Tuesday, January 14, 2014
An Oklahoma legislator is making news with his introduction of a bill that would prohibit schools from suspended or taking other negative action against students for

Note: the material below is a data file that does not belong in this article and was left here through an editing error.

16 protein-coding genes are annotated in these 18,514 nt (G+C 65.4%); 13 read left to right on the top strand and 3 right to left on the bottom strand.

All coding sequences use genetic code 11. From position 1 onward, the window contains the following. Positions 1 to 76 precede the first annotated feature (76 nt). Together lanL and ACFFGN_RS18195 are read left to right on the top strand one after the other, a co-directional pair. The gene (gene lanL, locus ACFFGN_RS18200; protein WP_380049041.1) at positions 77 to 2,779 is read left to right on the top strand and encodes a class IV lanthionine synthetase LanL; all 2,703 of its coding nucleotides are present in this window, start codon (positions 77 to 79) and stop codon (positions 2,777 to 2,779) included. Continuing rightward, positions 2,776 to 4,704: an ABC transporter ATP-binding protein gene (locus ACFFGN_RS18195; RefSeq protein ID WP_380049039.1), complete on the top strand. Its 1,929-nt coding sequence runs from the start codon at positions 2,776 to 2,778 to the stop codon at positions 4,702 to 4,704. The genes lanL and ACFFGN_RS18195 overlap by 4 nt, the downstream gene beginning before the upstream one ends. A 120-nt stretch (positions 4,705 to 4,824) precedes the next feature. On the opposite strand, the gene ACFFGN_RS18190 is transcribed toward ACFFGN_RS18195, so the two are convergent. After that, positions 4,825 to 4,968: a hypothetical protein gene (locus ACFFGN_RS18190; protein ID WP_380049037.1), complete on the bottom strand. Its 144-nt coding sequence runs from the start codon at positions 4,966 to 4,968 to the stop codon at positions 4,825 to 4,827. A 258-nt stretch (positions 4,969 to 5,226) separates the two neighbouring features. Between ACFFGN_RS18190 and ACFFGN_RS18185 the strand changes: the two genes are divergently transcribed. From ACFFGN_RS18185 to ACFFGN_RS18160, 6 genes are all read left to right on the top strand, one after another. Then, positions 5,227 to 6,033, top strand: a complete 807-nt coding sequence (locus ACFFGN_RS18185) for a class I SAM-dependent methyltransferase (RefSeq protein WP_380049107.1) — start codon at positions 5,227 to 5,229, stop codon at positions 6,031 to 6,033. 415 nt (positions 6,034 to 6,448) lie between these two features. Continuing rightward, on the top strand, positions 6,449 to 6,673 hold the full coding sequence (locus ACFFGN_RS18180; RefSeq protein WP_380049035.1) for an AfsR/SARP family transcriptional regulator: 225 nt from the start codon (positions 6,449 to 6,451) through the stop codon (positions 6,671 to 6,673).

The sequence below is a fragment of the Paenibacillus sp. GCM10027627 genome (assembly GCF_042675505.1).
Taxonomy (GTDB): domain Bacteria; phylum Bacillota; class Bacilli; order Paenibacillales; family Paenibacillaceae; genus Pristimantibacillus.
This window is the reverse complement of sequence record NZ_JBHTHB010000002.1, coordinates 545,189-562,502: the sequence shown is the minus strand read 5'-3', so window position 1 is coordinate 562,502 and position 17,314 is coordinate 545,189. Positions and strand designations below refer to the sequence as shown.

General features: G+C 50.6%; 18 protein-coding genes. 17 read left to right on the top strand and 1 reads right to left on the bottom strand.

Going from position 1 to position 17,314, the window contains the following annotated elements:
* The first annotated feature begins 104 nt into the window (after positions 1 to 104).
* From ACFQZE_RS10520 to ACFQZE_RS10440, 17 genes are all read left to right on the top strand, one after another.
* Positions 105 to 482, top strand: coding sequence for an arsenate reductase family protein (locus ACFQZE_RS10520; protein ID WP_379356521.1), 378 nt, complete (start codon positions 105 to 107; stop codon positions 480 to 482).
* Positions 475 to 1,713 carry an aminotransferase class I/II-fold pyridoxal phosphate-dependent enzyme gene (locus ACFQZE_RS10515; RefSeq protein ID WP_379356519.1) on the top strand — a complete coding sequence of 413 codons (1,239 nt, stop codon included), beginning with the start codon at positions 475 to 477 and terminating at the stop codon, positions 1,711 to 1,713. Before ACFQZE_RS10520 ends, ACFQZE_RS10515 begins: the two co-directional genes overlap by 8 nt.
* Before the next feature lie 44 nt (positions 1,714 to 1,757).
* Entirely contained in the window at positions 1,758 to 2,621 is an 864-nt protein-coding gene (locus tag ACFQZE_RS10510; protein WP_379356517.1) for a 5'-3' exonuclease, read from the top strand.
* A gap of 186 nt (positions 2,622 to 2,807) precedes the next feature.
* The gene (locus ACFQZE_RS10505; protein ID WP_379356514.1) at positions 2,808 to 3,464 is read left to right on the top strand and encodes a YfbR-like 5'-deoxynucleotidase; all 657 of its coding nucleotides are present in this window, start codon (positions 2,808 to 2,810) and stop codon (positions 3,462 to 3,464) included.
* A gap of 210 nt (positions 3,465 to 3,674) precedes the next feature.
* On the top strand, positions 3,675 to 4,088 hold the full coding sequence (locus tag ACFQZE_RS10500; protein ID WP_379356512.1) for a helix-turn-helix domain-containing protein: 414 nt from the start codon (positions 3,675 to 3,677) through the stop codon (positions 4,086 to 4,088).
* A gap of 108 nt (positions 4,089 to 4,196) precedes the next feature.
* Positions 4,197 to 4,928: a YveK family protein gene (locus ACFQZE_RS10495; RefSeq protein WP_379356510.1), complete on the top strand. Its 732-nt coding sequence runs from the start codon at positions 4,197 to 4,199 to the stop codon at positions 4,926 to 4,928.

I am definitely sympathetic to limiting the senseless suspension and expulsion of students who pose no real threat to school, but this bill may go too far. As I argue in my forthcoming paper "To End Zero Tolerance," constitutional principles should limit the expulsion of the student with, for instance, a pastry gun, but that is not to say the school is prohibited from taking any action against the student. This bill seems to suggest schools cannot do the latter either. Regardless, the immediate reaction of Oklahoma Education Association baffles me, as it seems to object to any limits on their authority to suspend and expel. Its president asserts that educators should be left to make these determinations on a case by case basis. If, in fact, zero tolerance was leading to case-by-case judgments, I might tend to agree, but zero tolerance has more often lead to a refusal by schools to consider circumstances. The rationale of suspending students with pastry guns has been that they violated the weapons policy and, thus, must be expelled. I hope to share my paper and the details of why this is constitutionally irrational within the next week or so.